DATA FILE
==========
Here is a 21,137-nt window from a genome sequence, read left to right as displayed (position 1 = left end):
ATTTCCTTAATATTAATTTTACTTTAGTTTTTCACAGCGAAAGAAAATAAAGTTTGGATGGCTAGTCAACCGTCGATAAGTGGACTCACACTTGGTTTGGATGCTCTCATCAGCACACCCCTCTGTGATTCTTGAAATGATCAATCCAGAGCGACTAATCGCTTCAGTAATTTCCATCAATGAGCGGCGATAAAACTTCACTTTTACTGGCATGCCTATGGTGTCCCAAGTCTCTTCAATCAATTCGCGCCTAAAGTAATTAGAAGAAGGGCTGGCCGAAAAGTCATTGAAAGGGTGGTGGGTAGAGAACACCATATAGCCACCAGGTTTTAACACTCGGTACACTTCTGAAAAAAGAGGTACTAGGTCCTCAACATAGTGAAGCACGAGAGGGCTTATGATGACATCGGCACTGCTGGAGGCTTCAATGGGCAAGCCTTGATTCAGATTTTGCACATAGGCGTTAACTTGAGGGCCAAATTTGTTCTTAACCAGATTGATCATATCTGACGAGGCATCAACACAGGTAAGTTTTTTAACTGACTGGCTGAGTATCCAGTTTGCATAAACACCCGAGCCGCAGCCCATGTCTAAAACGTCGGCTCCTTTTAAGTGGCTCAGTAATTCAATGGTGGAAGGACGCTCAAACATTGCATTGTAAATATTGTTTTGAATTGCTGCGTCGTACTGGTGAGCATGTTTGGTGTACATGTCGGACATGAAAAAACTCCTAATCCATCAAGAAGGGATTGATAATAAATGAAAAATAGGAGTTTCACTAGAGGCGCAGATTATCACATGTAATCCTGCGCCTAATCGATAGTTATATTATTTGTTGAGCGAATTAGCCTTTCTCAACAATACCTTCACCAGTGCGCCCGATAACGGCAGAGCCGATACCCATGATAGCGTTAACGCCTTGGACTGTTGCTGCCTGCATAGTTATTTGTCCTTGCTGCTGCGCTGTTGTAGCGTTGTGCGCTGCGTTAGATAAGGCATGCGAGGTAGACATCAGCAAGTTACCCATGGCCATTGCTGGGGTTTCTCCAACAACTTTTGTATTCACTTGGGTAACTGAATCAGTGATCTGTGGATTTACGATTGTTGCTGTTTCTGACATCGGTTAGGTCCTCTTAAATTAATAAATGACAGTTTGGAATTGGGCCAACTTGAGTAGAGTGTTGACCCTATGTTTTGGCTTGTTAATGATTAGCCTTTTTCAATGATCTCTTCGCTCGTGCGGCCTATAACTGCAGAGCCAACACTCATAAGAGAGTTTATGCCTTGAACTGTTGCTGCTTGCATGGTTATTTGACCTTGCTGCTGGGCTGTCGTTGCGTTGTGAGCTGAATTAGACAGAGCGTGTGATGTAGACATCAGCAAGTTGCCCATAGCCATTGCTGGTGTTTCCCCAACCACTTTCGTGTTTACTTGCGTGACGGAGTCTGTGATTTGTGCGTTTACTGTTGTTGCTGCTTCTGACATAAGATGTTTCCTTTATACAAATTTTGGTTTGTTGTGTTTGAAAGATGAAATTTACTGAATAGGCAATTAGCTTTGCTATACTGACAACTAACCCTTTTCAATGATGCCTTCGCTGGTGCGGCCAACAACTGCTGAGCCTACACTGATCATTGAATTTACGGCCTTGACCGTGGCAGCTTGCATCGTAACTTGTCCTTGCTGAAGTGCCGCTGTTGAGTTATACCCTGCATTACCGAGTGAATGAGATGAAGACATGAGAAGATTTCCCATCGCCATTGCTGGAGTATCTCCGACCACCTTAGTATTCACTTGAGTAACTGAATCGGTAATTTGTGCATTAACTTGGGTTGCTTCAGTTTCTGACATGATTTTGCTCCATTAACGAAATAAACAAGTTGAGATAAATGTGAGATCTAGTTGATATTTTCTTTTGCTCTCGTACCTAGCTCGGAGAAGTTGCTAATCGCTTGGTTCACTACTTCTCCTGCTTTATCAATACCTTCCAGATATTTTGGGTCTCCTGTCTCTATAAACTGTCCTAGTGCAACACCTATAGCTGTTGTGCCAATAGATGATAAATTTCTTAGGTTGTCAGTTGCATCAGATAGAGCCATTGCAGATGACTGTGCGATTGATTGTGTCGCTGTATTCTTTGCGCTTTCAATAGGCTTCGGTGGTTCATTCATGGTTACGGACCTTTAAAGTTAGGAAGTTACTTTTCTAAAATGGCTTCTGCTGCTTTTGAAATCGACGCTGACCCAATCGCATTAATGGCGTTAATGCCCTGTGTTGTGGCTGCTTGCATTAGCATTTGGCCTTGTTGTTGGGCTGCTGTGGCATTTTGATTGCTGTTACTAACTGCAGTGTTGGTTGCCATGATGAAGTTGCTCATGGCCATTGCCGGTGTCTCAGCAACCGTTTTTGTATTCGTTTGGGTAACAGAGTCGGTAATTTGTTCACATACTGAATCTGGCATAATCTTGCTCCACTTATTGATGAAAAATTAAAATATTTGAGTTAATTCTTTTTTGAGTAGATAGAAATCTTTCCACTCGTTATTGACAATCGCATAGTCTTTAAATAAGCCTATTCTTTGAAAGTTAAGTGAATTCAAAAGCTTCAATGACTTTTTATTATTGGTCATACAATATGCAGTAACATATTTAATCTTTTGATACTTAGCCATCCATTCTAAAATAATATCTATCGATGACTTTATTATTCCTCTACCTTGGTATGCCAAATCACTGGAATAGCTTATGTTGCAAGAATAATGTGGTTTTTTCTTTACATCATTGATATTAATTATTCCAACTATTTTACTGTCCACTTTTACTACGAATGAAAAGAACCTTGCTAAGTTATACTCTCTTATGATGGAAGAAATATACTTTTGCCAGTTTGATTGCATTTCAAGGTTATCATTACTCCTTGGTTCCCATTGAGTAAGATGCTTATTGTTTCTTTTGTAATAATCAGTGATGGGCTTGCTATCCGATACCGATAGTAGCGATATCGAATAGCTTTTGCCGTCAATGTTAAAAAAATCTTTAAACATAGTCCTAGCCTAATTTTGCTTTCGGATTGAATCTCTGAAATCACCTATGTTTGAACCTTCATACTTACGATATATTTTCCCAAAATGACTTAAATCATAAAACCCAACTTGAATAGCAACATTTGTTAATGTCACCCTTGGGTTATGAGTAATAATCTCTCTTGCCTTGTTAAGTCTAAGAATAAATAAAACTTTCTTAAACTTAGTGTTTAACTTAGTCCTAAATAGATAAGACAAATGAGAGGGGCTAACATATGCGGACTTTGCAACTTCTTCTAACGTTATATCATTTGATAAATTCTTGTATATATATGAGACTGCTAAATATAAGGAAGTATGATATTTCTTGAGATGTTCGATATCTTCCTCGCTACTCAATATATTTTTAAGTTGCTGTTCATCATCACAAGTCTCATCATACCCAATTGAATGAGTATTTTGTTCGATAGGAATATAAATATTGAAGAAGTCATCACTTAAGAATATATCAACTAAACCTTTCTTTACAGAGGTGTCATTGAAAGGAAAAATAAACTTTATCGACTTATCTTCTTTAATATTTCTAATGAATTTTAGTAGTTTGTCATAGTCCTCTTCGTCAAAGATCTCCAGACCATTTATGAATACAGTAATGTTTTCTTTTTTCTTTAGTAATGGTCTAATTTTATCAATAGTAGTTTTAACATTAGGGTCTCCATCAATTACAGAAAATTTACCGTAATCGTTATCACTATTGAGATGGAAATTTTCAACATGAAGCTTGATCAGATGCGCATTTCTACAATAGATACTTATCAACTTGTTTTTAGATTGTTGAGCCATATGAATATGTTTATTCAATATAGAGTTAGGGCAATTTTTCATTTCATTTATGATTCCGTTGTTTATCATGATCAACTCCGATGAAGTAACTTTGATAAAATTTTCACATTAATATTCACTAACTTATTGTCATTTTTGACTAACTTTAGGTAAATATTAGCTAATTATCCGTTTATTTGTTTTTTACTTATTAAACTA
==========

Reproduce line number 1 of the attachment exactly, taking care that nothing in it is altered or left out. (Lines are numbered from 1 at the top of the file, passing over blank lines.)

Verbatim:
Here is a 21,137-nt window from a genome sequence, read left to right as displayed (position 1 = left end):